Face to Face

I heard about Ambeleka before we arrived at the center. She was a quiet, 19-or-so year old girl who did not talk to us the first week we were here. Then, out of the blue, she came to life. On Thursday, she told us some of her story. Greg, our contact, told us the rest before we came. I asked her if I could share it with you, she said yes.
Ambeleka’s mother and father got divorced when she was a young age. She was then put into an orphanage and grew up there. When she was older, she was kicked out of the orphanage. Many orphanages will kick out older kids because they do not have the money to care for them. When she left, she reconnected with her father and step-mother. She went to live with them. While she was with them, they locked her up in a bedroom and sold her to the neighborhood men. Ambeleka then became pregnant with Anna. Her family kicked her out because they did not want the responsibility of dealing with a child. Ambeleka then reconnected with her grandmother (I am not sure if it was her maternal or paternal) and her grandmother sold Anna  ( I think Anna was sold to a family, but I am not 100% sure) . Ambeleka then went and kidnapped Anna back. She was in Battambang at the time, and went to Siem Reap. She worked in Siem Reap for about eight months and decided to go to Phnom Penh to get a better job to support Anna. She look a taxi from Siem Reap to Phnom Penh, and the driver kicked her out along the way to a better paying customer. Another taxi driver then knew about this center, and brought Ambeleka here. She has lived here for 2-3 years, and is only my age. Two days later, I saw her walking and followed.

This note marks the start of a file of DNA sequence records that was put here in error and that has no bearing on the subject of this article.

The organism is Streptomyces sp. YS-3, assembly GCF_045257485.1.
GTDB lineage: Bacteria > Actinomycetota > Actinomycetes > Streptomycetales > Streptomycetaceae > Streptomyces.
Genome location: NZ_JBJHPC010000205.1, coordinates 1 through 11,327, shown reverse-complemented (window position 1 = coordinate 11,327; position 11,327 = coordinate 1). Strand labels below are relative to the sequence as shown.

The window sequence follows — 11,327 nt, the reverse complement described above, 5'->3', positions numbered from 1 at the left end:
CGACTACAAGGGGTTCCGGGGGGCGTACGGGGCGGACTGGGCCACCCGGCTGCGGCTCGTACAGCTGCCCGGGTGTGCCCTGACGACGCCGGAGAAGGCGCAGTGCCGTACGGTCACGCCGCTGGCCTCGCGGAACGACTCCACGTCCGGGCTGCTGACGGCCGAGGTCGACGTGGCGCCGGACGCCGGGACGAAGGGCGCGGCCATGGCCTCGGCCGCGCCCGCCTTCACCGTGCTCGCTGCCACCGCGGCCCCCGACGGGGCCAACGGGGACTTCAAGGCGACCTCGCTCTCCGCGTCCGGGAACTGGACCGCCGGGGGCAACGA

She was listening to music, and we sat on the swing. She began to cry. In that specific moment, I was seeing the direct result of a women being sex trafficked—something I had been learning about for years.
Right then and there, I yearned for her to know her father in heaven. My heart was broken, and we cried together. With the little English she knows, and tiny bit of Khmer I know, I tried to tell her how much God loves her. But how do you explain to someone who’s father has sold her that her father in heaven loves her and cares for her so much?
It is easy to need God in Cambodia. Hurt is apparent. Some women have scars, fresh burns while others, you can see it on their faces. In English class, we taught the girls how to say, “How are you?” and respond, “I am good, sad, happy, tired, etc…” And upon asking, “How are you?” to get the response, “I am sad,” is heart wrenching.  What God revealed to me this week is that while it is easy for me to need God in Cambodia; it is not so easy for me to need God back in comfortable Indiana/Illinois. I have seen things coming together, and more of an understanding of the past years events.
 I need God all the time.
This verse was shared at one of our devotions. It is what I hope for in these women’s lives, and I have seen it in my own.
“Take heart daughter, your faith has healed you.” Matthew 9:22

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